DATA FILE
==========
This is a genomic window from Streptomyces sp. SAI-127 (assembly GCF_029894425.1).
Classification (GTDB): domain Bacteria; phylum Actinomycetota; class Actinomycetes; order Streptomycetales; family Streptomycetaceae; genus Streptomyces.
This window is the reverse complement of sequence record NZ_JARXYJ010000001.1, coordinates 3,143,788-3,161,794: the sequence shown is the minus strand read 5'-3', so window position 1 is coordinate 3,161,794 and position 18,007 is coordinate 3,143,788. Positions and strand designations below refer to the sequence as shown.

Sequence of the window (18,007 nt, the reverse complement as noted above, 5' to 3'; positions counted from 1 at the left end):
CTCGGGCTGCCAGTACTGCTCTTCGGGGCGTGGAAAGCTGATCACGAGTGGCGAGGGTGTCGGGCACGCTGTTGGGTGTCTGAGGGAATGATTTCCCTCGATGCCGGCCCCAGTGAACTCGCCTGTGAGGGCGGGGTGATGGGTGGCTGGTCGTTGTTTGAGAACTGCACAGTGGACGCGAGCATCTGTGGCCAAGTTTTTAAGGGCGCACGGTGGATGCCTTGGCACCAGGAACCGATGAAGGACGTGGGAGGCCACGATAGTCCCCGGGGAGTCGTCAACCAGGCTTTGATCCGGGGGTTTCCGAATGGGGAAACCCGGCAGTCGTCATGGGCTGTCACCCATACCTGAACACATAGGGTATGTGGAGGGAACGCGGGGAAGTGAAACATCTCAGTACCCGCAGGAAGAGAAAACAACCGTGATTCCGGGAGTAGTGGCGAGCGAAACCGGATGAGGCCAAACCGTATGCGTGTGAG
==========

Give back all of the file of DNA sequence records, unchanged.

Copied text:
This is a genomic window from Streptomyces sp. SAI-127 (assembly GCF_029894425.1).
Classification (GTDB): domain Bacteria; phylum Actinomycetota; class Actinomycetes; order Streptomycetales; family Streptomycetaceae; genus Streptomyces.
This window is the reverse complement of sequence record NZ_JARXYJ010000001.1, coordinates 3,143,788-3,161,794: the sequence shown is the minus strand read 5'-3', so window position 1 is coordinate 3,161,794 and position 18,007 is coordinate 3,143,788. Positions and strand designations below refer to the sequence as shown.

Sequence of the window (18,007 nt, the reverse complement as noted above, 5' to 3'; positions counted from 1 at the left end):
CTCGGGCTGCCAGTACTGCTCTTCGGGGCGTGGAAAGCTGATCACGAGTGGCGAGGGTGTCGGGCACGCTGTTGGGTGTCTGAGGGAATGATTTCCCTCGATGCCGGCCCCAGTGAACTCGCCTGTGAGGGCGGGGTGATGGGTGGCTGGTCGTTGTTTGAGAACTGCACAGTGGACGCGAGCATCTGTGGCCAAGTTTTTAAGGGCGCACGGTGGATGCCTTGGCACCAGGAACCGATGAAGGACGTGGGAGGCCACGATAGTCCCCGGGGAGTCGTCAACCAGGCTTTGATCCGGGGGTTTCCGAATGGGGAAACCCGGCAGTCGTCATGGGCTGTCACCCATACCTGAACACATAGGGTATGTGGAGGGAACGCGGGGAAGTGAAACATCTCAGTACCCGCAGGAAGAGAAAACAACCGTGATTCCGGGAGTAGTGGCGAGCGAAACCGGATGAGGCCAAACCGTATGCGTGTGAG